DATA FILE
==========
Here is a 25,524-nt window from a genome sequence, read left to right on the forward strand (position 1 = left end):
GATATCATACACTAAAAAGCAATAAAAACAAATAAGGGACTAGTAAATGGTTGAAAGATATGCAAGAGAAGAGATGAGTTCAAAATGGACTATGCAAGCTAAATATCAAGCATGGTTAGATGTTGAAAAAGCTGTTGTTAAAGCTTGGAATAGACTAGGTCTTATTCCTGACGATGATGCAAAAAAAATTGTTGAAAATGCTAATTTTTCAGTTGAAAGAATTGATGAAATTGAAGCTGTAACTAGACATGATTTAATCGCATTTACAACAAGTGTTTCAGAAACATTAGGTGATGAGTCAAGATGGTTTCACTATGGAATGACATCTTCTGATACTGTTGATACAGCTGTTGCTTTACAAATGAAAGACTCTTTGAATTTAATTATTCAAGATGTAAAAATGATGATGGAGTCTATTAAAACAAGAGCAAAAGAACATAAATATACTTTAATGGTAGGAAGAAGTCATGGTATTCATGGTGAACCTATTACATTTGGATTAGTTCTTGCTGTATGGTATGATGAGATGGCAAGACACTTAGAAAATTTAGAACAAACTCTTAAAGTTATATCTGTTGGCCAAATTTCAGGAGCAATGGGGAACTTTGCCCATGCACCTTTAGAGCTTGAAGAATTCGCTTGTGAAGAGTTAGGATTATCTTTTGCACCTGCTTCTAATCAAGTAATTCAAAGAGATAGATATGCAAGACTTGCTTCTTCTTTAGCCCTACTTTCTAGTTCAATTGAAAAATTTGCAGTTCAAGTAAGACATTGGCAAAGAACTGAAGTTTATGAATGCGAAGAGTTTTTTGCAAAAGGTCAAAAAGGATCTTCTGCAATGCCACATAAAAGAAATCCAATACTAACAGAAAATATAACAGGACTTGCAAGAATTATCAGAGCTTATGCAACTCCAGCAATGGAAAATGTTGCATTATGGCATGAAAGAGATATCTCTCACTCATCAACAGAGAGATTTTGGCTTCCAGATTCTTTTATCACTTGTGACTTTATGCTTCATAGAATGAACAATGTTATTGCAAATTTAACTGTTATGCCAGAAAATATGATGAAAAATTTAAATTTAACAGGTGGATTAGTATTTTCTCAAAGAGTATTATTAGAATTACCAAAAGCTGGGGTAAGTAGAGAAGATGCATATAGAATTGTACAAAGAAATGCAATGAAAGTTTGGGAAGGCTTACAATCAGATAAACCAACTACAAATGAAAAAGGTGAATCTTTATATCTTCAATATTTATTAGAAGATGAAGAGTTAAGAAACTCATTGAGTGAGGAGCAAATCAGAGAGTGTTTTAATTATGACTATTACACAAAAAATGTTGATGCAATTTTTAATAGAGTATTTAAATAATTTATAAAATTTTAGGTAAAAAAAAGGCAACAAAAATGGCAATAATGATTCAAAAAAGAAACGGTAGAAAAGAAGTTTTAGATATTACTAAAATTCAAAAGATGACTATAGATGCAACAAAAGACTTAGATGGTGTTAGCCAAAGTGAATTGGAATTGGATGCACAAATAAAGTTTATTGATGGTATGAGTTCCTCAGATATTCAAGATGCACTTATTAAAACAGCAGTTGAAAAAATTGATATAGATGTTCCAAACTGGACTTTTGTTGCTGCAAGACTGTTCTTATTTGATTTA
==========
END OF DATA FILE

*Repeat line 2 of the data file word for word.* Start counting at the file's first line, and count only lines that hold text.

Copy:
GATATCATACACTAAAAAGCAATAAAAACAAATAAGGGACTAGTAAATGGTTGAAAGATATGCAAGAGAAGAGATGAGTTCAAAATGGACTATGCAAGCTAAATATCAAGCATGGTTAGATGTTGAAAAAGCTGTTGTTAAAGCTTGGAATAGACTAGGTCTTATTCCTGACGATGATGCAAAAAAAATTGTTGAAAATGCTAATTTTTCAGTTGAAAGAATTGATGAAATTGAAGCTGTAACTAGACATGATTTAATCGCATTTACAACAAGTGTTTCAGAAACATTAGGTGATGAGTCAAGATGGTTTCACTATGGAATGACATCTTCTGATACTGTTGATACAGCTGTTGCTTTACAAATGAAAGACTCTTTGAATTTAATTATTCAAGATGTAAAAATGATGATGGAGTCTATTAAAACAAGAGCAAAAGAACATAAATATACTTTAATGGTAGGAAGAAGTCATGGTATTCATGGTGAACCTATTACATTTGGATTAGTTCTTGCTGTATGGTATGATGAGATGGCAAGACACTTAGAAAATTTAGAACAAACTCTTAAAGTTATATCTGTTGGCCAAATTTCAGGAGCAATGGGGAACTTTGCCCATGCACCTTTAGAGCTTGAAGAATTCGCTTGTGAAGAGTTAGGATTATCTTTTGCACCTGCTTCTAATCAAGTAATTCAAAGAGATAGATATGCAAGACTTGCTTCTTCTTTAGCCCTACTTTCTAGTTCAATTGAAAAATTTGCAGTTCAAGTAAGACATTGGCAAAGAACTGAAGTTTATGAATGCGAAGAGTTTTTTGCAAAAGGTCAAAAAGGATCTTCTGCAATGCCACATAAAAGAAATCCAATACTAACAGAAAATATAACAGGACTTGCAAGAATTATCAGAGCTTATGCAACTCCAGCAATGGAAAATGTTGCATTATGGCATGAAAGAGATATCTCTCACTCATCAACAGAGAGATTTTGGCTTCCAGATTCTTTTATCACTTGTGACTTTATGCTTCATAGAATGAACAATGTTATTGCAAATTTAACTGTTATGCCAGAAAATATGATGAAAAATTTAAATTTAACAGGTGGATTAGTATTTTCTCAAAGAGTATTATTAGAATTACCAAAAGCTGGGGTAAGTAGAGAAGATGCATATAGAATTGTACAAAGAAATGCAATGAAAGTTTGGGAAGGCTTACAATCAGATAAACCAACTACAAATGAAAAAGGTGAATCTTTATATCTTCAATATTTATTAGAAGATGAAGAGTTAAGAAACTCATTGAGTGAGGAGCAAATCAGAGAGTGTTTTAATTATGACTATTACACAAAAAATGTTGATGCAATTTTTAATAGAGTATTTAAATAATTTATAAAATTTTAGGTAAAAAAAAGGCAACAAAAATGGCAATAATGATTCAAAAAAGAAACGGTAGAAAAGAAGTTTTAGATATTACTAAAATTCAAAAGATGACTATAGATGCAACAAAAGACTTAGATGGTGTTAGCCAAAGTGAATTGGAATTGGATGCACAAATAAAGTTTATTGATGGTATGAGTTCCTCAGATATTCAAGATGCACTTATTAAAACAGCAGTTGAAAAAATTGATATAGATGTTCCAAACTGGACTTTTGTTGCTGCAAGACTGTTCTTATTTGATTTA